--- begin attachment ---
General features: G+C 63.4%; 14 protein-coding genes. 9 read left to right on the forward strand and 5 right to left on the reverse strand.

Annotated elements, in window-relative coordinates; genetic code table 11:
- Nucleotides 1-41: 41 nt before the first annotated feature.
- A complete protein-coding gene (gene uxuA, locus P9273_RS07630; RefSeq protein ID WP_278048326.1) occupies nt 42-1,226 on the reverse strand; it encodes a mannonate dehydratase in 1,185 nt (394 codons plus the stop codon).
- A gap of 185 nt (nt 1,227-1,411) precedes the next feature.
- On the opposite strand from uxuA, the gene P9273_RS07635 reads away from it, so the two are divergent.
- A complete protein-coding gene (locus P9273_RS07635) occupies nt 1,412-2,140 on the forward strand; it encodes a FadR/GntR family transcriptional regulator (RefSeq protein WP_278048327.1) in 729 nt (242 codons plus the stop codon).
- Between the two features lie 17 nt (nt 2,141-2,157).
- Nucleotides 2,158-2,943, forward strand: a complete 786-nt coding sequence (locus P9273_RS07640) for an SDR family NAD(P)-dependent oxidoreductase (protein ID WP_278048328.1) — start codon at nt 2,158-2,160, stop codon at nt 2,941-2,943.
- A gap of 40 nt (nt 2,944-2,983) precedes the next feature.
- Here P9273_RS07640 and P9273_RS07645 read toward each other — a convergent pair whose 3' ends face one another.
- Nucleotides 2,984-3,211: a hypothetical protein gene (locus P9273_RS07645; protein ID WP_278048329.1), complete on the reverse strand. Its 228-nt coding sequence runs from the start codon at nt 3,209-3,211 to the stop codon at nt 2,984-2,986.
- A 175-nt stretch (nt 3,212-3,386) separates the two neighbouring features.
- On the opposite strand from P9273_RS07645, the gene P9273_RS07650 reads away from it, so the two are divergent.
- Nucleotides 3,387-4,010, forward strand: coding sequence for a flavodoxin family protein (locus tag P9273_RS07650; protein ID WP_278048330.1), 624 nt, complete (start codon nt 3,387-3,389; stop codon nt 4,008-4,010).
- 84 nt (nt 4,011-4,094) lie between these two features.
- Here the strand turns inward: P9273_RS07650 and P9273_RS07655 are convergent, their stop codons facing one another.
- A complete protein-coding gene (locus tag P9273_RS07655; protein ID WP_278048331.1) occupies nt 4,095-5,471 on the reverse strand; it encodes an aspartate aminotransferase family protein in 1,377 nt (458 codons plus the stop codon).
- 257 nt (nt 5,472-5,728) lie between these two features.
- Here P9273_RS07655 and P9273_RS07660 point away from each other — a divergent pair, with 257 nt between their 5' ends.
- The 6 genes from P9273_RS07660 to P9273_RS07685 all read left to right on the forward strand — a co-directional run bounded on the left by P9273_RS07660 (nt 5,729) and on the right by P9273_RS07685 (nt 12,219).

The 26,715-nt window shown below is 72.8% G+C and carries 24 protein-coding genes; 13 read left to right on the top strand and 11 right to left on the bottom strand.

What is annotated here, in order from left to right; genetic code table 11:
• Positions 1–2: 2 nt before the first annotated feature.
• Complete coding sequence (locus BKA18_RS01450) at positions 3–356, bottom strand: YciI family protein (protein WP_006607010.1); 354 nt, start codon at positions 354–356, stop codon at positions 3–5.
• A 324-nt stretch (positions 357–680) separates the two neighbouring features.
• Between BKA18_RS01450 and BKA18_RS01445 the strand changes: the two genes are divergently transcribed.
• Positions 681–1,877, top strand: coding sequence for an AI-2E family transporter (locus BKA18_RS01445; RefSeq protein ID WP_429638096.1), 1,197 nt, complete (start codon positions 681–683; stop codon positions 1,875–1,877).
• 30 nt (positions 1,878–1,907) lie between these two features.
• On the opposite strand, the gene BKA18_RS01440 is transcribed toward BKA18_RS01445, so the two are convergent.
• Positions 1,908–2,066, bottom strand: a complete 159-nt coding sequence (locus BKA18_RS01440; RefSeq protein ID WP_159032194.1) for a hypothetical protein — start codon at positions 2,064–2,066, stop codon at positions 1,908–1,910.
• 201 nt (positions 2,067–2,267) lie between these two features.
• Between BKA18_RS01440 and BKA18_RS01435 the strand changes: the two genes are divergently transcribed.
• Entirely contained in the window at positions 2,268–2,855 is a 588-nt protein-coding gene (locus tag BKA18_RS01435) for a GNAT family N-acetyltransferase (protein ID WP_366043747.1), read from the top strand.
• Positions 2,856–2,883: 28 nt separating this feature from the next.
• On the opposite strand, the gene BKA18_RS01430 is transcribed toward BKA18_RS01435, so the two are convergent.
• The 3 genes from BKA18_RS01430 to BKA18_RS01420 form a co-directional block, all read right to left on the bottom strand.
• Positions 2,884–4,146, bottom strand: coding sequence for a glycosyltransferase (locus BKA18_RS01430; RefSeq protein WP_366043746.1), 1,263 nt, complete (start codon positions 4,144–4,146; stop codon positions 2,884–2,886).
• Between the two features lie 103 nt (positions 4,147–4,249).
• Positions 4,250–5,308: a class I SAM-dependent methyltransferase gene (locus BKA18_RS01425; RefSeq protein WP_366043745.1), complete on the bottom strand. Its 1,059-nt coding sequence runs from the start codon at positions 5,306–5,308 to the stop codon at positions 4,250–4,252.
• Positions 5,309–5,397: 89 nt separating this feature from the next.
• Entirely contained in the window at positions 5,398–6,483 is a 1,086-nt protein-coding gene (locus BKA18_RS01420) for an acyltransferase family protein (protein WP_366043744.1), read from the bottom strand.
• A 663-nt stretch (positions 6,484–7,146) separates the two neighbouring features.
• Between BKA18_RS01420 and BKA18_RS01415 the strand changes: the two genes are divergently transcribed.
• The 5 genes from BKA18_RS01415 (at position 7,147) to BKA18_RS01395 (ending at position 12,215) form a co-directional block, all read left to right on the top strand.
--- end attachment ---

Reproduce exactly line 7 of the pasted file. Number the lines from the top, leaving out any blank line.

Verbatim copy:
- A complete protein-coding gene (locus P9273_RS07635) occupies nt 1,412-2,140 on the forward strand; it encodes a FadR/GntR family transcriptional regulator (RefSeq protein WP_278048327.1) in 729 nt (242 codons plus the stop codon).